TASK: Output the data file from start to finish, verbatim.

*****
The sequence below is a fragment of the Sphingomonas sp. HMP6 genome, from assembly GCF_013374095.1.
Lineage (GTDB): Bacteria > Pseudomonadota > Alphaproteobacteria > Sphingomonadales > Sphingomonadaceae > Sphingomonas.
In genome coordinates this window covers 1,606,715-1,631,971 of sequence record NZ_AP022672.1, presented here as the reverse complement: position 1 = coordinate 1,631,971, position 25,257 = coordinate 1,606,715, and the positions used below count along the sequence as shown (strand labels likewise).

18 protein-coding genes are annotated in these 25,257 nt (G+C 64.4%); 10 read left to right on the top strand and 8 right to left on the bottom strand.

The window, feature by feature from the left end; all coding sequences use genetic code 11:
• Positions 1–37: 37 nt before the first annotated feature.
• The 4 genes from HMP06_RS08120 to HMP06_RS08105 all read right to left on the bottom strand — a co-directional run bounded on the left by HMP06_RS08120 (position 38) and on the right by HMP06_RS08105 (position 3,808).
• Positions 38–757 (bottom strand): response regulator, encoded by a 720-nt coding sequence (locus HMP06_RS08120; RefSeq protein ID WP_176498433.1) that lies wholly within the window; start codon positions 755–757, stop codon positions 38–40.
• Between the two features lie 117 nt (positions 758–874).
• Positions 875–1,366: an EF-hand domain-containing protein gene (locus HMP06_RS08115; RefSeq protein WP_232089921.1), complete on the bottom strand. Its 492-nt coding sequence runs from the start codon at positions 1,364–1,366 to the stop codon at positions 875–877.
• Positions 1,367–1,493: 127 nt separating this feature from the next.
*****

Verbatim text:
The sequence below is a fragment of the Sphingomonas sp. HMP6 genome, from assembly GCF_013374095.1.
Lineage (GTDB): Bacteria > Pseudomonadota > Alphaproteobacteria > Sphingomonadales > Sphingomonadaceae > Sphingomonas.
In genome coordinates this window covers 1,606,715-1,631,971 of sequence record NZ_AP022672.1, presented here as the reverse complement: position 1 = coordinate 1,631,971, position 25,257 = coordinate 1,606,715, and the positions used below count along the sequence as shown (strand labels likewise).

18 protein-coding genes are annotated in these 25,257 nt (G+C 64.4%); 10 read left to right on the top strand and 8 right to left on the bottom strand.

The window, feature by feature from the left end; all coding sequences use genetic code 11:
• Positions 1–37: 37 nt before the first annotated feature.
• The 4 genes from HMP06_RS08120 to HMP06_RS08105 all read right to left on the bottom strand — a co-directional run bounded on the left by HMP06_RS08120 (position 38) and on the right by HMP06_RS08105 (position 3,808).
• Positions 38–757 (bottom strand): response regulator, encoded by a 720-nt coding sequence (locus HMP06_RS08120; RefSeq protein ID WP_176498433.1) that lies wholly within the window; start codon positions 755–757, stop codon positions 38–40.
• Between the two features lie 117 nt (positions 758–874).
• Positions 875–1,366: an EF-hand domain-containing protein gene (locus HMP06_RS08115; RefSeq protein WP_232089921.1), complete on the bottom strand. Its 492-nt coding sequence runs from the start codon at positions 1,364–1,366 to the stop codon at positions 875–877.
• Positions 1,367–1,493: 127 nt separating this feature from the next.